Peter Marks, director of the FDA’s Center for Biologics Evaluation and Research, took time out of his busy schedule last Friday to discuss with Endpoints News all things related to his work regulating vaccines and the pandemic.

Marks, who quietly coined the name “Operation Warp Speed” before deciding to stick with his work regulating vaccines at the FDA rather than join the Trump-era program, has been the face of vaccine regulation for the FDA throughout the pandemic, and is usually spotted in Zoom meetings seated in front of his wife’s paintings.

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Near­ly a year af­ter Au­den­tes' gene ther­a­py deaths, the tri­al con­tin­ues. What hap­pened re­mains a mys­tery

Natalie Holles was five months into her tenure as Audentes CEO and working to smooth out a $3 billion merger when the world crashed in.

Holles and her team received word on the morning of May 5 that, hours before, a patient died in a trial for their lead gene therapy. They went into triage mode, alerting the FDA, calling trial investigators to begin to understand what happened, and, the next day, writing a letter to alert the patient community so they would be the first to know. “We wanted to be as forthright and transparent as possible,” Holles told me late last month.

The brief letter noted two other patients also suffered severe reactions after receiving a high dose of the therapy and were undergoing treatment. One died a month and a half later, at which point news of the deaths became public, jolting an emergent gene therapy field and raising questions about the safety of the high doses Audentes and others were now using. The third patient died in August.

“It was deeply saddening,” Holles said. “But I was — we were — resolute and determined to understand what happened and learn from it and get back on track.”

Eleven months have now passed since the first death and the therapy, a potential cure for a rare and fatal muscle-wasting disease called X-linked myotubular myopathy, is back on track, the FDA having cleared the company to resume dosing at a lower level. Audentes itself is no more; last month, Japanese pharma giant Astellas announced it had completed working out the kinks of the $3 billion merger and had restructured and rebranded the subsidiary as Astellas Gene Therapies. Holles, having successfully steered both efforts, departed.

Still, questions about precisely what led to the deaths of the 3 boys still linger. Trial investigators released key details about the case last August and December, pointing to a biological landmine that Audentes could not have seen coming — a moment of profound medical misfortune. In an emerging field that’s promised cures for devastating diseases but also seen its share of safety setbacks, the cases provided a cautionary tale.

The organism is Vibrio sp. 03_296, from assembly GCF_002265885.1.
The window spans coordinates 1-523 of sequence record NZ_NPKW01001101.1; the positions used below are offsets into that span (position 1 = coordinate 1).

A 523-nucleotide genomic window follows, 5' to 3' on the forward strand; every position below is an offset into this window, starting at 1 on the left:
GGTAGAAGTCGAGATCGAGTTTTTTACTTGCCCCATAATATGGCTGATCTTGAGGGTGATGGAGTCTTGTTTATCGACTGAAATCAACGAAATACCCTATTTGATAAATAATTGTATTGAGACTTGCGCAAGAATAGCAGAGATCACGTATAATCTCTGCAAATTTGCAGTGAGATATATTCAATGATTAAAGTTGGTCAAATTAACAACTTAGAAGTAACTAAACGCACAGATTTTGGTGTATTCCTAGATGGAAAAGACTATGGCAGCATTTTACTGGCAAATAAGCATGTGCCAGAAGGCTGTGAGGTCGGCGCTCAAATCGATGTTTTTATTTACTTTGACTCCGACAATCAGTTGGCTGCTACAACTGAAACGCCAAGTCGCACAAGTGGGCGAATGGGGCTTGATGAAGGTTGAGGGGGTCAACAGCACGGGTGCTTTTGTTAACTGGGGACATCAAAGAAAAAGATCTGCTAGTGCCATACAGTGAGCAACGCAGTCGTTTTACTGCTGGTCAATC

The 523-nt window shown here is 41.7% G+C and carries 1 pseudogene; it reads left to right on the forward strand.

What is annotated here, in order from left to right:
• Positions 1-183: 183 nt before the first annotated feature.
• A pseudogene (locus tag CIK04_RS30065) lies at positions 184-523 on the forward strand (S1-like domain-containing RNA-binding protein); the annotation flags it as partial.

Audentes “contributed in a positive way by giving a painful but important example for others to look at and learn from,” Terry Flotte, dean of the UMass School of Medicine and editor of the journal Human Gene Therapy, told me. “I can’t see anything they did wrong.”

Yet some researchers say they’re still waiting on Astellas to release more data. The company has yet to publish a full paper detailing what happened, nor have they indicated that they will. In the meantime, it remains unclear what triggered the events and how to prevent them in the future.

“Since Audentes was the first one and we don’t have additional information, we’re kind of in a holding pattern, flying around, waiting to figure out how to land our vehicles,” said Jude Samulski, professor of pharmacology at UNC’s Gene Therapy Center and CSO of the gene therapy biotech AskBio, now a subsidiary of Bayer.

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Pascal Soriot (AstraZeneca via YouTube)

Af­ter be­ing goad­ed to sell the com­pa­ny, Alex­ion's CEO set some am­bi­tious new goals for in­vestors. Then Pas­cal So­ri­ot came call­ing

Back in the spring of 2020, Alexion $ALXN CEO Ludwig Hantson was under considerable pressure to perform and had been for months. Elliott Advisers had been applying some high public heat on the biotech’s numbers. And in reaching out to some major stockholders, one thread of advice came through loud and clear: Sell the company or do something dramatic to change the narrative.

In the words of the rather dry SEC filing that offers a detailed backgrounder on the buyout deal, Alexion stated: ‘During the summer and fall of 2020, Alexion also continued to engage with its stockholders, and in these interactions, several stockholders encouraged the company to explore strategic alternatives.’